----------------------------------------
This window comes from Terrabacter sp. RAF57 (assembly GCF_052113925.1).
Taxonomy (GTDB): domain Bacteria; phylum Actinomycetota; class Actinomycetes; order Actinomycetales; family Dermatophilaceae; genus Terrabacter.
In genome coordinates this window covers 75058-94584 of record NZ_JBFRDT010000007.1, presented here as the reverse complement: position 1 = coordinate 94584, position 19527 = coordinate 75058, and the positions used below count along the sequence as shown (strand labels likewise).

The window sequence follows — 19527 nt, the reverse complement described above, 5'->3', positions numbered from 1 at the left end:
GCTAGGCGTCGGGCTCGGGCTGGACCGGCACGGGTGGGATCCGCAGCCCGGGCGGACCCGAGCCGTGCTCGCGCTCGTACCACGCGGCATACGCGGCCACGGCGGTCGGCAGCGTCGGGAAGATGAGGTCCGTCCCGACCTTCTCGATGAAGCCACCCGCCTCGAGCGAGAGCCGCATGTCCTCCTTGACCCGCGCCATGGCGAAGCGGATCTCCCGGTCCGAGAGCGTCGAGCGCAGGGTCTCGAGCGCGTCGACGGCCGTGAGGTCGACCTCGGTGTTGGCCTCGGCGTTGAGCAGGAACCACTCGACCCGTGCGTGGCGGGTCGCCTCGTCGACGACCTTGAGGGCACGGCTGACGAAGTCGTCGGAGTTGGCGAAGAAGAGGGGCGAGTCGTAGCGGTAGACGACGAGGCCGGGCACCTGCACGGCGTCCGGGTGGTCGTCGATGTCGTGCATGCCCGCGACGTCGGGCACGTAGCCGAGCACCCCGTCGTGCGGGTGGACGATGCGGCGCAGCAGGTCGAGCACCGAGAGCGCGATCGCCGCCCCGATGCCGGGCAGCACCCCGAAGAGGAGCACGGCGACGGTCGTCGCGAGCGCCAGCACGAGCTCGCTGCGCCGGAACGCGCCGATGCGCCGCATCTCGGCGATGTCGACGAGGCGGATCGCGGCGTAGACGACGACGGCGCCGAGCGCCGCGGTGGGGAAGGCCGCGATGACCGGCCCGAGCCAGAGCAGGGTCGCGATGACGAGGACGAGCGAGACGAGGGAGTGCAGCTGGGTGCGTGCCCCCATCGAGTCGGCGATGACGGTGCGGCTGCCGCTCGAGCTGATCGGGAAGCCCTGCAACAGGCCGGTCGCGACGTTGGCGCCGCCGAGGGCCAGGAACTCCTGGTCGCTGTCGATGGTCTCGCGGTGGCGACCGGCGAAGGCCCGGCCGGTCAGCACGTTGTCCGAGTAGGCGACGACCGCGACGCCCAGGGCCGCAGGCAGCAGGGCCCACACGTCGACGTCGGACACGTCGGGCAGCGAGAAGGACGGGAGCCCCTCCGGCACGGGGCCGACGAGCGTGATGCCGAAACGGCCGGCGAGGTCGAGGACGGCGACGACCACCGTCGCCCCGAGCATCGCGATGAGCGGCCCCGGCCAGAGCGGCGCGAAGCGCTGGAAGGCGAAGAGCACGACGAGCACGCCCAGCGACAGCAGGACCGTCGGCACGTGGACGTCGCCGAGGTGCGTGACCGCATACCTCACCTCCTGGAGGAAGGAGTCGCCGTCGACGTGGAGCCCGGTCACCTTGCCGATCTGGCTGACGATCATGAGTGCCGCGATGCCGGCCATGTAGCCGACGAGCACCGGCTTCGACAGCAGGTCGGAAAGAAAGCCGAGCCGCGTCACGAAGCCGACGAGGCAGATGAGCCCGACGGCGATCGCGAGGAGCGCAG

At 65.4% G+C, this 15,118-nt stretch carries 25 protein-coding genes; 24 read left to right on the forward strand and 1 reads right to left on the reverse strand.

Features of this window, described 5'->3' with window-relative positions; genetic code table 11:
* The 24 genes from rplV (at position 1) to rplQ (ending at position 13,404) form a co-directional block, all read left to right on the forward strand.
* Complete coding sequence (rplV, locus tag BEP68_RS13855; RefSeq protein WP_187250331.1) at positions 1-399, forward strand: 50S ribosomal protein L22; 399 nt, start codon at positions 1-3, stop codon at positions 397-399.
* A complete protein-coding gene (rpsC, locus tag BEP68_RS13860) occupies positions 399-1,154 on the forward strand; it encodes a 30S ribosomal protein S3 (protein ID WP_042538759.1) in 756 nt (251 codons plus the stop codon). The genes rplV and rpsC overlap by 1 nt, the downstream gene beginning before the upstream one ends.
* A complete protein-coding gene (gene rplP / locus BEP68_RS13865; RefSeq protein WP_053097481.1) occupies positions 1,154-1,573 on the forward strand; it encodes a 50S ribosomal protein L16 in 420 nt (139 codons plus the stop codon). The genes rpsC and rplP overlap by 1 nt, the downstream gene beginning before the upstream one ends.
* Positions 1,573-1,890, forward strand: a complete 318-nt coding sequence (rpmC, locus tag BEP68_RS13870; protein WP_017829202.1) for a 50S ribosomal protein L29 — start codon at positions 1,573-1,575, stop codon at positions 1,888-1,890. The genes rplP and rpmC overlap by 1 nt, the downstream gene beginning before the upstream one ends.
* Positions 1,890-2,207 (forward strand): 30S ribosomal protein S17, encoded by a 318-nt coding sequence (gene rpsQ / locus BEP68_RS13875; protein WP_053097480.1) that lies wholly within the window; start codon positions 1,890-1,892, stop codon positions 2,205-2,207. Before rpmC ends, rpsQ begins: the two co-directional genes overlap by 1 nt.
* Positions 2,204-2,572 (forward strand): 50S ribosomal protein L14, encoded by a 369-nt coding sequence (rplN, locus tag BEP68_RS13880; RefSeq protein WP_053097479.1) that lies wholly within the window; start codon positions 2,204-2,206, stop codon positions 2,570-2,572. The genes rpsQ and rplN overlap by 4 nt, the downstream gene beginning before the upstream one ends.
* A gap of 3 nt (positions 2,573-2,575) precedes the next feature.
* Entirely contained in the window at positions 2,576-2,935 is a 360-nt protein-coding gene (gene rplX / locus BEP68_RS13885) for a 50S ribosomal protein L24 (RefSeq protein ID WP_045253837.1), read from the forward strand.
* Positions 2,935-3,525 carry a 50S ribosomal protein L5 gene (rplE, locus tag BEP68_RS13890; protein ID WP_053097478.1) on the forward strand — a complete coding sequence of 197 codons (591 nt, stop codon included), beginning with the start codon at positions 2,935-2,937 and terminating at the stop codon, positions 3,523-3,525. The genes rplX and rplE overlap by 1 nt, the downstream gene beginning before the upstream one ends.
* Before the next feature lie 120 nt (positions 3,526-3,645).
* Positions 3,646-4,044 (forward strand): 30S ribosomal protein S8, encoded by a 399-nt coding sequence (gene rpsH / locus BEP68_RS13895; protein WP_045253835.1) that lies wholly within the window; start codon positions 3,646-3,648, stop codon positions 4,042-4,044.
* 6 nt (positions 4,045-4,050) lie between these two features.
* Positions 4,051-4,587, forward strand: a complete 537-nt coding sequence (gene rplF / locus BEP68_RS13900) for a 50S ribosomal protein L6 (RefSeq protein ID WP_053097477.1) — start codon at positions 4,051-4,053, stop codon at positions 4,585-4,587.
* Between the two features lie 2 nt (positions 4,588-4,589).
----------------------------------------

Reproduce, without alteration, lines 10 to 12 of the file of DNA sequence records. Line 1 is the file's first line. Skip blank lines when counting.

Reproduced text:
* A complete protein-coding gene (rpsC, locus tag BEP68_RS13860) occupies positions 399-1,154 on the forward strand; it encodes a 30S ribosomal protein S3 (protein ID WP_042538759.1) in 756 nt (251 codons plus the stop codon). The genes rplV and rpsC overlap by 1 nt, the downstream gene beginning before the upstream one ends.
* A complete protein-coding gene (gene rplP / locus BEP68_RS13865; RefSeq protein WP_053097481.1) occupies positions 1,154-1,573 on the forward strand; it encodes a 50S ribosomal protein L16 in 420 nt (139 codons plus the stop codon). The genes rpsC and rplP overlap by 1 nt, the downstream gene beginning before the upstream one ends.
* Positions 1,573-1,890, forward strand: a complete 318-nt coding sequence (rpmC, locus tag BEP68_RS13870; protein WP_017829202.1) for a 50S ribosomal protein L29 — start codon at positions 1,573-1,575, stop codon at positions 1,888-1,890. The genes rplP and rpmC overlap by 1 nt, the downstream gene beginning before the upstream one ends.